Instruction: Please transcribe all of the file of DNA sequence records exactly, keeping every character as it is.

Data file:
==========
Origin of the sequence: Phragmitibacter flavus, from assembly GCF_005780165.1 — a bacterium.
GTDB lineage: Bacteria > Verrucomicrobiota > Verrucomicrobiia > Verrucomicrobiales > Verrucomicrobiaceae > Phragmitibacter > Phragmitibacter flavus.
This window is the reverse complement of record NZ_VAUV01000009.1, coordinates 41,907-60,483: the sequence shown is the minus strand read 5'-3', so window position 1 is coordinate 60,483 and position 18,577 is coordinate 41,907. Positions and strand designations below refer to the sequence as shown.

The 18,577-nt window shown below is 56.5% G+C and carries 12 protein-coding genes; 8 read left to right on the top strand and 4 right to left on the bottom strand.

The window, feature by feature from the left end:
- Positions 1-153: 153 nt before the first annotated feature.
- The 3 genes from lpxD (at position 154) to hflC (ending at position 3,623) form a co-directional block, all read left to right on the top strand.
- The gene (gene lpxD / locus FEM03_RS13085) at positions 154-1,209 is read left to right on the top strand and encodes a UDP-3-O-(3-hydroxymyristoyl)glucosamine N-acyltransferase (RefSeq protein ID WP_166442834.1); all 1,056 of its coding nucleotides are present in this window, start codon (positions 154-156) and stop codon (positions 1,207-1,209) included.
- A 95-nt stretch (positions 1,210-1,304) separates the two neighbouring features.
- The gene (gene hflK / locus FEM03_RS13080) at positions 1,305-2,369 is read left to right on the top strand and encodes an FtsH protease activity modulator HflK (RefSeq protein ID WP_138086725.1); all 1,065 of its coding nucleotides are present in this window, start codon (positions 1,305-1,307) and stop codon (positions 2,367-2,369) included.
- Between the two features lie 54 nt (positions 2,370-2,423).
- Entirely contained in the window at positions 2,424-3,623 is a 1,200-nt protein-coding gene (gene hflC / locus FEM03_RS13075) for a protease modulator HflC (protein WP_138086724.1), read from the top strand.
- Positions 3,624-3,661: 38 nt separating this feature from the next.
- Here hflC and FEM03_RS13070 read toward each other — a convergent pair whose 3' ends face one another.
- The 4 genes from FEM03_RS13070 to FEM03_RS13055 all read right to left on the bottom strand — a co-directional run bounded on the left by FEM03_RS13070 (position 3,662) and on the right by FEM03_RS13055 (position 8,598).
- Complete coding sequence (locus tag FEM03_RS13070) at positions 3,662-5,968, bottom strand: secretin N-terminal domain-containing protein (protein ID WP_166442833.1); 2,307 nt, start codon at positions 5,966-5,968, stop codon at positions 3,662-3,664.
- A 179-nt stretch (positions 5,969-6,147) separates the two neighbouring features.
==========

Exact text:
Origin of the sequence: Phragmitibacter flavus, from assembly GCF_005780165.1 — a bacterium.
GTDB lineage: Bacteria > Verrucomicrobiota > Verrucomicrobiia > Verrucomicrobiales > Verrucomicrobiaceae > Phragmitibacter > Phragmitibacter flavus.
This window is the reverse complement of record NZ_VAUV01000009.1, coordinates 41,907-60,483: the sequence shown is the minus strand read 5'-3', so window position 1 is coordinate 60,483 and position 18,577 is coordinate 41,907. Positions and strand designations below refer to the sequence as shown.

The 18,577-nt window shown below is 56.5% G+C and carries 12 protein-coding genes; 8 read left to right on the top strand and 4 right to left on the bottom strand.

The window, feature by feature from the left end:
- Positions 1-153: 153 nt before the first annotated feature.
- The 3 genes from lpxD (at position 154) to hflC (ending at position 3,623) form a co-directional block, all read left to right on the top strand.
- The gene (gene lpxD / locus FEM03_RS13085) at positions 154-1,209 is read left to right on the top strand and encodes a UDP-3-O-(3-hydroxymyristoyl)glucosamine N-acyltransferase (RefSeq protein ID WP_166442834.1); all 1,056 of its coding nucleotides are present in this window, start codon (positions 154-156) and stop codon (positions 1,207-1,209) included.
- A 95-nt stretch (positions 1,210-1,304) separates the two neighbouring features.
- The gene (gene hflK / locus FEM03_RS13080) at positions 1,305-2,369 is read left to right on the top strand and encodes an FtsH protease activity modulator HflK (RefSeq protein ID WP_138086725.1); all 1,065 of its coding nucleotides are present in this window, start codon (positions 1,305-1,307) and stop codon (positions 2,367-2,369) included.
- Between the two features lie 54 nt (positions 2,370-2,423).
- Entirely contained in the window at positions 2,424-3,623 is a 1,200-nt protein-coding gene (gene hflC / locus FEM03_RS13075) for a protease modulator HflC (protein WP_138086724.1), read from the top strand.
- Positions 3,624-3,661: 38 nt separating this feature from the next.
- Here hflC and FEM03_RS13070 read toward each other — a convergent pair whose 3' ends face one another.
- The 4 genes from FEM03_RS13070 to FEM03_RS13055 all read right to left on the bottom strand — a co-directional run bounded on the left by FEM03_RS13070 (position 3,662) and on the right by FEM03_RS13055 (position 8,598).
- Complete coding sequence (locus tag FEM03_RS13070) at positions 3,662-5,968, bottom strand: secretin N-terminal domain-containing protein (protein ID WP_166442833.1); 2,307 nt, start codon at positions 5,966-5,968, stop codon at positions 3,662-3,664.
- A 179-nt stretch (positions 5,969-6,147) separates the two neighbouring features.